If you noticed, during the last few years a good number of scandals have come to light in India. There have been several revelations by, starting from ordinary citizens to renowned authors, social leaders to political leaders, and lately, by ministers and judges. This brings up a number of questions- how many scandals are yet to be disclosed? Is it worth discussing about them when the authorities who are supposed to take actions are turning a blind eye? Are the whistle-blowers safe under the existing laws? Is it really the media that controls all this, as often blamed by politicians, or is it the politicians themselves?
Let’s look at some recent examples.
Example # 1: Justice Markandey Katju, formerly a Judge of the Supreme Court of India, and currently the chairman of the Press Council, has leveled allegations that question the integrity of the higher judiciary. “There was an Additional Judge of the Madras High Court against whom there were several allegations of corruption. He had been directly appointed as a District Judge in Tamil Nadu, and during his career as District Judge there were as many as eight adverse entries against him recorded by various portfolio Judges of the Madras High Court. But one Acting Chief Justice of Madras High Court, by a single stroke of his pen, deleted all those eight adverse entries, and consequently he became an Additional Judge of the High Court, and he was on that post when I came as Chief Justice of Madras High Court in November 2004.” And “That Judge had the solid support of a very important political leader of Tamil Nadu. I was told that this was because while a District Judge he granted bail to that political leader.” FirstPost quoted him.
Now, I do not wish to judge if what Mr. Katju said is true or not as, after all, he also is a fallible, mortal being with all the four fundamental defects mentioned in the scriptures. Srila Prabhupada writes in his purport to the first verse of Sri Isopanisad:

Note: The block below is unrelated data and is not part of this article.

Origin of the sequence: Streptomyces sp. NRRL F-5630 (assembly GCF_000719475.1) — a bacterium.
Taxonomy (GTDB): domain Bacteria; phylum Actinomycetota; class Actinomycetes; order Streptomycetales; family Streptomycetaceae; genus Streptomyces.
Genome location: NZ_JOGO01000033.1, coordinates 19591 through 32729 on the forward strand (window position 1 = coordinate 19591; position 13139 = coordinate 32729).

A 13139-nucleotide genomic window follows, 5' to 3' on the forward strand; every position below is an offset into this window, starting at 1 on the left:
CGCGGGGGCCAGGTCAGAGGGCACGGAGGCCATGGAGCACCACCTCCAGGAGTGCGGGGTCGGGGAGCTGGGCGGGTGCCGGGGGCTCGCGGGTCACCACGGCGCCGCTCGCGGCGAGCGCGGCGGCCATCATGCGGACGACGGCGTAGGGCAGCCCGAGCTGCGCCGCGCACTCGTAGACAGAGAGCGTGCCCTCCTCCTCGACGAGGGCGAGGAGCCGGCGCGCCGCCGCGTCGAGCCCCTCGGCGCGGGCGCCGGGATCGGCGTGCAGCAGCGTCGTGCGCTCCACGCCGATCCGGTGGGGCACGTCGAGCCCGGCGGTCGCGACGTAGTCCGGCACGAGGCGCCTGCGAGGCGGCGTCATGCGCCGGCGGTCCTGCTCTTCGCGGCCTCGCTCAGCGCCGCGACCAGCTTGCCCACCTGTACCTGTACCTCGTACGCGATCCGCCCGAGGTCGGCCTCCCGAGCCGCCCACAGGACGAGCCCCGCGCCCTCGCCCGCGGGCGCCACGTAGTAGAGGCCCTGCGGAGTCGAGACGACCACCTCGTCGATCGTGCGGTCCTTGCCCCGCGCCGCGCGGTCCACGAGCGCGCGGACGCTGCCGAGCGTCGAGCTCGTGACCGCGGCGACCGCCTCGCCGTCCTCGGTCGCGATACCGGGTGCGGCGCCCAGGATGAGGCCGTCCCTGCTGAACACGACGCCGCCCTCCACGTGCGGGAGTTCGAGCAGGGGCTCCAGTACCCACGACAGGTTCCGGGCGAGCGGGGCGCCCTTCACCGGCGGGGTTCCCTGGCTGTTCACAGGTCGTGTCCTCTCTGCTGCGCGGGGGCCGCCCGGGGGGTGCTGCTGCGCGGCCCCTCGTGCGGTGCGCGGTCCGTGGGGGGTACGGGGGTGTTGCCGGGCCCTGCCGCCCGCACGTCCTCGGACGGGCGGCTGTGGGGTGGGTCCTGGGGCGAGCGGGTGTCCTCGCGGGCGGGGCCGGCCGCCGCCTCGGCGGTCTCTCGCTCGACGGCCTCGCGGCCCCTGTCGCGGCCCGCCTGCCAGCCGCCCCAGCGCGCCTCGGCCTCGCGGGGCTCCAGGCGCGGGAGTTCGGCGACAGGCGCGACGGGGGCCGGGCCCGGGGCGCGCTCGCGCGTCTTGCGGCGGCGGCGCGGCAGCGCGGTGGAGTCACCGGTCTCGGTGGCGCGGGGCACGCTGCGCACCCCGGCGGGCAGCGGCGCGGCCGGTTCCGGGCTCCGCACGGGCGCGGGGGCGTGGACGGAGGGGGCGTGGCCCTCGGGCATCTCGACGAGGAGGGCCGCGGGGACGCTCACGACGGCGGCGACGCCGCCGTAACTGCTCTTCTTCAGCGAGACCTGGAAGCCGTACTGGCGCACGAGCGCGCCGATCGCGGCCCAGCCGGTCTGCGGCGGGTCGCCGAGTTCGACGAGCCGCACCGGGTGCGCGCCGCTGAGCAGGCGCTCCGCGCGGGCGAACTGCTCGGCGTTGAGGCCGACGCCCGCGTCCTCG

“A living being who lives in the mundane world has four defects: (1) he is certain to commit mistakes; (2) he is subject to illusion; (3) he has a propensity to cheat others; and (4) his senses are imperfect. No one with these four imperfections can deliver perfect knowledge. The Vedas are not produced by such an imperfect creature.”
Interestingly, as if to prove this, what Mr. Katju wrote in his blog regarding the history of ancient India, where he calls certain descriptions in Ramayana and Mahabharata imaginary, shows his compatibility with one or more of the above-mentioned four fundamental defects. If a child cannot understand how a ballistic missile can precisely hit its target or how a robotic hand millions of miles away can carry out a mind boggling laser operation, just by a mere voice command, it does not mean that such technologies do not exist. Sorry for the distrcation but I can’t resist myself saying that what he says only shows how limited his intelligence is. Nonetheless, I admire his revelations, albeit late, regarding the corrupt nature of Indian political system and its influence over the judiciary.
Example # 2: We see the current Chief Justice of India (CJI), RM Lodha, vow not to allow the independence of the judiciary to be compromised in any way. He has expressed his concern over a “concerted misleading campaign” aimed at “defaming the judiciary” and has said, “For God’s sake, do not shake the people’s confidence in the judiciary. If there is a concerted campaign to bring judiciary to disrepute and defame it, then it is a big disservice to the nation.” He goes on to say, “Everyone says collegium system has failed. I was among the first batch of judges selected under the collegium system. Justice RF Nariman is the last batch to be selected through the collegium system. If the system has failed, then the products have also failed.”
There is no need to blame the system. A system is always made of people. It is the people, all or a few of them, who fail or pass a system. We don’t want to throw out the baby with the bath water.